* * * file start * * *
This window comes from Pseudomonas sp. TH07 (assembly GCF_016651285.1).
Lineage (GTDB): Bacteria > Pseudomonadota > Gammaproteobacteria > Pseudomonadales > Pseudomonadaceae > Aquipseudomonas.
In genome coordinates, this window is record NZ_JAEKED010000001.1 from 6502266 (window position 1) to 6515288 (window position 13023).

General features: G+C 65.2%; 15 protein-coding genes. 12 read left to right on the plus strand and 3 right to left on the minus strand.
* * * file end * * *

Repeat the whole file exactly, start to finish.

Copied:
This window comes from Pseudomonas sp. TH07 (assembly GCF_016651285.1).
Lineage (GTDB): Bacteria > Pseudomonadota > Gammaproteobacteria > Pseudomonadales > Pseudomonadaceae > Aquipseudomonas.
In genome coordinates, this window is record NZ_JAEKED010000001.1 from 6502266 (window position 1) to 6515288 (window position 13023).

General features: G+C 65.2%; 15 protein-coding genes. 12 read left to right on the plus strand and 3 right to left on the minus strand.